- 6 students are currently living in Addis Ababa completing their Tertiary education within the health and medical fields. 1 student graduated with a degree in Clinical Nursing in September 2015. 1 Student recently graduating also with a degree in Clinical Nursing in October 2016.
- A women’s co-operative in the community, providing work and income to 9 women and their families.
Education scholarship program 2010-current:
In 2010, community leaders in Yooren requested that Barefoot Initiative support Afar students who had completed high school to study at a tertiary level.
‘Members of the community expressed an interest in further education. In particular, they expressed interest in education in the health sector, where skills gained could be used to improve their village and surrounding communities.’
Barefoot Initiative now provides Afar students with the opportunity to pursue Tertiary education through their established scholarship program. Females are strongly encouraged to join the program. Due to cultural barriers, it is very difficult to find Afar females who have completed high school, whilst also receiving permission from their families and village leaders to move to the city for study. This is a challenge that Barefoot Initiative are committed to working with.
The total number of students sponsored by the project to date is 8, two of whom have graduated successfully. The remaining 6 students are studying Nursing and Public Health.
Barefoot Initiative’s only female student, Fatuma Mohammed graduated with a degree in Clinical Nursing in September 2015.
‘Education is the most powerful weapon which you can use to change the world’ – Nelson Mandela
For me, supporting the journey of Fatima from beginning of her studies, to her graduation has been monumental. I knew that Fatima was swimming against the current of her culture. She is a female, whose family supported her choice not to marry and complete her tertiary studies. Despite the odds that she was born into, she made a change for her future and that of her community. Fatima is now employed by Rooci Wade, a local Afar run NGO that works to improve the maternal child health in the Afar region.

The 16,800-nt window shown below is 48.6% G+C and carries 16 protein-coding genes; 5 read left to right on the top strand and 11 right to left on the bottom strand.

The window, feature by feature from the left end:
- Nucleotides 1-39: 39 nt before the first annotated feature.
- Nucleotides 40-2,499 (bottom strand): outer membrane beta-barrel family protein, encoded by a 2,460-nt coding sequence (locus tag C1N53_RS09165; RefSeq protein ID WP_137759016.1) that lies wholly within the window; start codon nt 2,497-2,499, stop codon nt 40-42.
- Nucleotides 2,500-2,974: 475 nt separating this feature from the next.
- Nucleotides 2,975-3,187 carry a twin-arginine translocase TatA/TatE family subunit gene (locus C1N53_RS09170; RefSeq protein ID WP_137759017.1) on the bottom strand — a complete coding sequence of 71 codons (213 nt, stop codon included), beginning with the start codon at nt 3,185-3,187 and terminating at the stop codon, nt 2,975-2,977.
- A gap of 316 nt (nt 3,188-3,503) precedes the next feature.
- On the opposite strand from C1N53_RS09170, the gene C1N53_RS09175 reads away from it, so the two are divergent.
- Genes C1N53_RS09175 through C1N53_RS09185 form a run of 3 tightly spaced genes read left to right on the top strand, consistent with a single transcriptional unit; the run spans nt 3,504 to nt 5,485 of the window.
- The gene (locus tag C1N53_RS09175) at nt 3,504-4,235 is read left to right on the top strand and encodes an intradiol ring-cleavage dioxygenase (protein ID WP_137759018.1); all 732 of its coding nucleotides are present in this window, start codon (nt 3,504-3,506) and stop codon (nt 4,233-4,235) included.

We welcome your interest in supporting students like Fatima and to find out more about the team and all the work they do, please visit;
All photography on this website is provided by Anna Fawcus.
This image is of Fatima. Not only was Fatima the first student in the Student Scholarship Program to Graduate, she was also the first female.
Amina is a member of the Women’s Cooperative, which has helped generate income for the women and their families through a bakery, community shop and sewing skills.
Mormina pours hot Afar ‘bouna’. Made from boiling the husks of coffee beans with water, milk and salt this unusual drink is welcomed after sweating in the heat of the day.
The Community Chief, Hummed Ishka, proudly shows Aidan and Kyra the Award presented to the Agricultural Cooperative by the Regional Government for the best Afar agricultural initiative.
Askeri intricately weaves a traditional Afar basket. These baskets can take up to two weeks to complete and are used to collect and store fresh milk from goats, cows and camels. Each basketis a work of art and is as unique as the artisan weaving it
All photography on this website is provided by Anna Fawcus. All photos are © Anna Fawcus / Barefoot Initiative.